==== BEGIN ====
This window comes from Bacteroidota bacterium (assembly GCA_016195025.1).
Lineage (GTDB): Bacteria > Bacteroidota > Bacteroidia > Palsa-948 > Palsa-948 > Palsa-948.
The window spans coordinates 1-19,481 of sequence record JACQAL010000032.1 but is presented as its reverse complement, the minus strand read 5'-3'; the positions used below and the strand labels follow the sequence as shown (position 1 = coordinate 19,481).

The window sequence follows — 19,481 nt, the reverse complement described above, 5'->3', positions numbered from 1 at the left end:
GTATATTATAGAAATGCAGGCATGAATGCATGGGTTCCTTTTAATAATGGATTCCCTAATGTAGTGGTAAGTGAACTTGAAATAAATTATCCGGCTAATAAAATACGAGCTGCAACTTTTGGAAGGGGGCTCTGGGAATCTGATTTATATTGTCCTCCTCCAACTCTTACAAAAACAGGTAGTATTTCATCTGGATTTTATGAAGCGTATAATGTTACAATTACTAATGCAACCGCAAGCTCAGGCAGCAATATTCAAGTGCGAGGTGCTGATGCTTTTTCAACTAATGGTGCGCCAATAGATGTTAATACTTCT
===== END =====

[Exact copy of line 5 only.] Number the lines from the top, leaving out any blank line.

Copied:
GTATATTATAGAAATGCAGGCATGAATGCATGGGTTCCTTTTAATAATGGATTCCCTAATGTAGTGGTAAGTGAACTTGAAATAAATTATCCGGCTAATAAAATACGAGCTGCAACTTTTGGAAGGGGGCTCTGGGAATCTGATTTATATTGTCCTCCTCCAACTCTTACAAAAACAGGTAGTATTTCATCTGGATTTTATGAAGCGTATAATGTTACAATTACTAATGCAACCGCAAGCTCAGGCAGCAATATTCAAGTGCGAGGTGCTGATGCTTTTTCAACTAATGGTGCGCCAATAGATGTTAATACTTCT